Jason Heyward gets benched on 22nd birthday

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Even though the Braves are facing a right-hander in the Marlins’ Clay Hensley tonight, Jason Heyward is riding the pine in favor of the Braves’ newest sparkplug, Jose Constanza.  It’s the second straight day on the bench for the 2010 All-Star, who is celebrating his 22nd birthday.  He’s sitting even though he homered and walked in three plate appearances Sunday.

Constanza, a modern day Bo Hart, is 16-for-38 since debuting on July 29.  He even homered Sunday against the Mets.  He has two homers in 371 at-bats between Triple-A and the majors this season, matching his high total in seven seasons as a pro.

As much of a disappointment as Heyward has been this season, he’s still hitting .244/.339/.440 against right-handed pitchers.  It’s hard to blame the Braves for wanting to keep Constanza in there when he’s on fire, but there’s a good argument for using Heyward over Martin Prado against a righty.  Prado is hitting .265/.300/.412 versus right-handers, and the Braves are better defensively with Constanza in left and Heyward in right than with Prado in left and Constanza in right.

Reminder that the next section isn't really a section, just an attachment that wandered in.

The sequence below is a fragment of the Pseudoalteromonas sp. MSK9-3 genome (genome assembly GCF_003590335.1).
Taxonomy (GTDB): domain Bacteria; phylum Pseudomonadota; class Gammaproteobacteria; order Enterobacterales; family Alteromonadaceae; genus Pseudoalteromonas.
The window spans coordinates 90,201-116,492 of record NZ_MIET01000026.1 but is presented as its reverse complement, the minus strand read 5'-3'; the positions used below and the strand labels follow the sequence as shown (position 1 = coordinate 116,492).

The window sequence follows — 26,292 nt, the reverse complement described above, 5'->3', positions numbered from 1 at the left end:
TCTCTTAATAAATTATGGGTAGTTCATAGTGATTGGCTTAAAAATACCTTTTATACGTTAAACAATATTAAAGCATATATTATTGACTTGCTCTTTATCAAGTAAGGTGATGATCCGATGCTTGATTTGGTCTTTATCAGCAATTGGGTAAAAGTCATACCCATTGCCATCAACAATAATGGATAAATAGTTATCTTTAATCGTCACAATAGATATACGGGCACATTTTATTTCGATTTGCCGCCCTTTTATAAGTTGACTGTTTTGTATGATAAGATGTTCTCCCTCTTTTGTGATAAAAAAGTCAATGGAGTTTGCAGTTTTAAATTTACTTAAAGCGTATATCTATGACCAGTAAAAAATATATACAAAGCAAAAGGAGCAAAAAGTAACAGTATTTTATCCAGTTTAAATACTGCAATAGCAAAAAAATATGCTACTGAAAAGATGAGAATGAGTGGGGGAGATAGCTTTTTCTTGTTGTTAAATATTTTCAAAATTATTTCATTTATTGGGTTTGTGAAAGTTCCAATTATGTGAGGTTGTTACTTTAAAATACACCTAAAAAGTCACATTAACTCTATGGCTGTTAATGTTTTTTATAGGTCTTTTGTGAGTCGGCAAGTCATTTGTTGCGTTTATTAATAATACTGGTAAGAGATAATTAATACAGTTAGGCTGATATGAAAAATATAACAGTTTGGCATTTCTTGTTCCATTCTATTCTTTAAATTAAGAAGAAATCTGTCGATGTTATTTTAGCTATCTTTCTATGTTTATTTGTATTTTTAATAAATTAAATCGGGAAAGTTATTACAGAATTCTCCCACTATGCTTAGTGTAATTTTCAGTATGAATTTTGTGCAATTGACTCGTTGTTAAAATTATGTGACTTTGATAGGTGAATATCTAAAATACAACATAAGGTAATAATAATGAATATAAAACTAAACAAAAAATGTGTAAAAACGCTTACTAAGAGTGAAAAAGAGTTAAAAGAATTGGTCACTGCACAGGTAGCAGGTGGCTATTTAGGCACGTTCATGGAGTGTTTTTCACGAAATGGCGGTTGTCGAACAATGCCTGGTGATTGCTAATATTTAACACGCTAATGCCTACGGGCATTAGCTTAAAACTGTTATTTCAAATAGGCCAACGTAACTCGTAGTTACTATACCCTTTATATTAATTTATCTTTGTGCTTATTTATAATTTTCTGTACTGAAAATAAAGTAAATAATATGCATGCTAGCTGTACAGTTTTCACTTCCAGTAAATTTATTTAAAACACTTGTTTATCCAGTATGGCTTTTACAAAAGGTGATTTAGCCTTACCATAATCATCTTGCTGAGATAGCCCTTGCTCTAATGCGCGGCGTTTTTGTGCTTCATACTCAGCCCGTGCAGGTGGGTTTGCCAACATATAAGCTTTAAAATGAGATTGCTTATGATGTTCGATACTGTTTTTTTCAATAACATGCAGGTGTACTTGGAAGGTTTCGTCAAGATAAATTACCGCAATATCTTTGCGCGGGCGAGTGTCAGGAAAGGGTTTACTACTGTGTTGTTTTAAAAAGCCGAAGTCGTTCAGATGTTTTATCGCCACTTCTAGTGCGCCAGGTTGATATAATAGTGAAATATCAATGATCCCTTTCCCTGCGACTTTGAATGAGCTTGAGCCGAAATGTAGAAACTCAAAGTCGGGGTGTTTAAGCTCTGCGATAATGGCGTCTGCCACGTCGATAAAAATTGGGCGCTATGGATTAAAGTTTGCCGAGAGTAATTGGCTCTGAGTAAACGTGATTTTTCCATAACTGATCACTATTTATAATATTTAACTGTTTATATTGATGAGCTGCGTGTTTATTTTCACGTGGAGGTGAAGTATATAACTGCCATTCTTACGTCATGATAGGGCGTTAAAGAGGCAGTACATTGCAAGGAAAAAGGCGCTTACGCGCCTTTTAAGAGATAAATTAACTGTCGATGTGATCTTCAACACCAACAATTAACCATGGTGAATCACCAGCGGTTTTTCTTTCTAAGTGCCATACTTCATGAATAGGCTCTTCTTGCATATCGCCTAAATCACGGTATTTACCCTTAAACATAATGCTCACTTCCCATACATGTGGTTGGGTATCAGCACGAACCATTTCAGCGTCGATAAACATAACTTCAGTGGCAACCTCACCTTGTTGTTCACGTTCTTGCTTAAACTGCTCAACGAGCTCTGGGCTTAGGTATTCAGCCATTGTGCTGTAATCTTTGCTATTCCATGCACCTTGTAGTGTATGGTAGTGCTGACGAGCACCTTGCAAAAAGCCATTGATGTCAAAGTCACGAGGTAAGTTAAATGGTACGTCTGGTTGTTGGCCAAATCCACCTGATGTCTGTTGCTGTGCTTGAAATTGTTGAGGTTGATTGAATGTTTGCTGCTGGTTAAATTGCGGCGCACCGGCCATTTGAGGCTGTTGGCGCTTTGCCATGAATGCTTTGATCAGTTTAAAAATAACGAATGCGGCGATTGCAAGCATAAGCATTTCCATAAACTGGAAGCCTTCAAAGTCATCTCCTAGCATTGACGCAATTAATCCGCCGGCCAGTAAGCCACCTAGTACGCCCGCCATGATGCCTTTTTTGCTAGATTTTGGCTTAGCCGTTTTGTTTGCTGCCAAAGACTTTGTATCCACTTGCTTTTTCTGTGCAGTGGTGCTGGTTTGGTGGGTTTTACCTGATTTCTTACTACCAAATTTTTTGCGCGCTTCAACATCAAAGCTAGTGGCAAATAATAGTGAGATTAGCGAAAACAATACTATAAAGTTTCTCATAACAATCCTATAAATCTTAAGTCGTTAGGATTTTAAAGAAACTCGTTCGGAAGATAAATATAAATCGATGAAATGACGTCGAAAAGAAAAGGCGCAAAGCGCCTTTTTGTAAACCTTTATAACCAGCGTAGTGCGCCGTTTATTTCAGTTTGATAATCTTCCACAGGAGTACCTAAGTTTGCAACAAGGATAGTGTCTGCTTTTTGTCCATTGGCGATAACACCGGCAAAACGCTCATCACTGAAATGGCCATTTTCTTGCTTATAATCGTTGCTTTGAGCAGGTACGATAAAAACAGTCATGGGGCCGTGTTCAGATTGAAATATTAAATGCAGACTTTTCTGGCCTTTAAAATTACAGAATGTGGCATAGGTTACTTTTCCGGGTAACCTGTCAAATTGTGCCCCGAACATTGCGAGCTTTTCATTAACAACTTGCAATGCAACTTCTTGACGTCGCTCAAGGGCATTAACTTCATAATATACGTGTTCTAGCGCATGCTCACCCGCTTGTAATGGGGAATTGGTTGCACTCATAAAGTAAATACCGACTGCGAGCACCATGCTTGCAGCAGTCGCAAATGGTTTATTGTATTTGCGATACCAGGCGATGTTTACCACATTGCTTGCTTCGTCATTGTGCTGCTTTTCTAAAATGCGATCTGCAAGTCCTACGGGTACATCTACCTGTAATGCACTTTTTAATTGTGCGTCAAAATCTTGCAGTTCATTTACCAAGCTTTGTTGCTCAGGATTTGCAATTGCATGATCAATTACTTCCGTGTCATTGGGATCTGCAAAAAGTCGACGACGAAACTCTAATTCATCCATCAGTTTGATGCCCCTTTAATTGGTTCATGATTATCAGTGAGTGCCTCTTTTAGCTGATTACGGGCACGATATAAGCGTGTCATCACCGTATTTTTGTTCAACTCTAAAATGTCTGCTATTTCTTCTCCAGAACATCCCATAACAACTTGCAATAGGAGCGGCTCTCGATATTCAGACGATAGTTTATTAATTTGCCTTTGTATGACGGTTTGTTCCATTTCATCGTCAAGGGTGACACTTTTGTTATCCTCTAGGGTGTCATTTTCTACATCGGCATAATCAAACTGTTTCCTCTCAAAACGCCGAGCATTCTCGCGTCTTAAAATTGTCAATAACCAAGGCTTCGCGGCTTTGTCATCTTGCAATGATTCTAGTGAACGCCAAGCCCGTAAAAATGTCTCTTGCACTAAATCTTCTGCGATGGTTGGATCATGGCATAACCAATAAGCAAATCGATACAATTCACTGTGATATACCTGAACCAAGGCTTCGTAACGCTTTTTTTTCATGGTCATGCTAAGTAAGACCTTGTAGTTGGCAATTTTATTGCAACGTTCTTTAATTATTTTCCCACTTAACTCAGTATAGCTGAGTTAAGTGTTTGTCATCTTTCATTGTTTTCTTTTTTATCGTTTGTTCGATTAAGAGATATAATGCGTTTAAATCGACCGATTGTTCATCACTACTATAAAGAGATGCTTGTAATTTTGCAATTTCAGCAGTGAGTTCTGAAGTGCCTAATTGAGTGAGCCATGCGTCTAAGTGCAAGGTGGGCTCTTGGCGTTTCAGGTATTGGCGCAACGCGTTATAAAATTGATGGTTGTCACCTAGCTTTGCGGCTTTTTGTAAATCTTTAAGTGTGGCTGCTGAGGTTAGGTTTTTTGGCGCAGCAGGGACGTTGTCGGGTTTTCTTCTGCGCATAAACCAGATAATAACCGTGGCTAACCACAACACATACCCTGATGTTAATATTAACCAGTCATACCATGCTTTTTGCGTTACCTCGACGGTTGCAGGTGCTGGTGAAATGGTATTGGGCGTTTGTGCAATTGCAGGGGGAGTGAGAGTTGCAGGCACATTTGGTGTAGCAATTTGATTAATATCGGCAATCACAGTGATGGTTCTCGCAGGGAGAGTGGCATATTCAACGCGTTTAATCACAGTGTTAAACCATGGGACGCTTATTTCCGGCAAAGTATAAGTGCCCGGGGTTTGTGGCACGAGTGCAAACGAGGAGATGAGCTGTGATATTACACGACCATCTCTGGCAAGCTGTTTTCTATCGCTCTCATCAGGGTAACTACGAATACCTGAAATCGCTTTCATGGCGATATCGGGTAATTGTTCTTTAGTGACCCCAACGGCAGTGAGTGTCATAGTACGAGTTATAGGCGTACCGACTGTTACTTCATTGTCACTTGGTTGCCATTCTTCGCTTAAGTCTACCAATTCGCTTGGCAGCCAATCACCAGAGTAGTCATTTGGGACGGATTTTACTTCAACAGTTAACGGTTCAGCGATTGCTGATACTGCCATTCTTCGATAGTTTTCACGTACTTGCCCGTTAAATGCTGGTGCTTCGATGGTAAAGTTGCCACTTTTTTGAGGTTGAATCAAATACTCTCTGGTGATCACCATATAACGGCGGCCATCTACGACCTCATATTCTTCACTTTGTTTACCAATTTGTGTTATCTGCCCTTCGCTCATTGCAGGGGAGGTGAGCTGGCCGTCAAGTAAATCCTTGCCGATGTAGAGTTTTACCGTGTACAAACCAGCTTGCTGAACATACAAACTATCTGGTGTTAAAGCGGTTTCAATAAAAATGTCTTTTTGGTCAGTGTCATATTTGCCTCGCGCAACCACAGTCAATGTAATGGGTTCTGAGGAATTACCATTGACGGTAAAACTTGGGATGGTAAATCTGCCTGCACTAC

But Prado, even though he’s struggled moreso than Heyward since coming off the DL, is the established player and Heyward is still young and proving himself, at least in manager Fredi Gonzalez’s eyes.  We’ll see how it plays out for the Braves, who have won four out of five games after a shaky start to the second half.

Marlins intend to keep Christian Yelich

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With Giancarlo Stanton and Marcell Ozuna gone, the next logical step for the Marlins would be to trade away Christian Yelich. He’s be an amazingly attractive trade candidate given that he is under team control through 2022, and is owed a very reasonable $58 million or so. He just turned 26 last week and has hit .290/.369/.432 in his five year career. That’s the kind of player and contract that could bring back a mess of prospects.

Except the Marlins, it seems, don’t want to do that. Multiple reports have come out in the last hour saying that the Marlins intend to hold on to Yelich and to build around him.

That could be a negotiating ploy, of course. They’ll no doubt listen to offers and, if the right one comes along, they’d certainly give strong consideration to trading him. A good deal is a good deal.

The only question, in light of the events of the last week, is whether the Marlins would know a good deal if they saw one.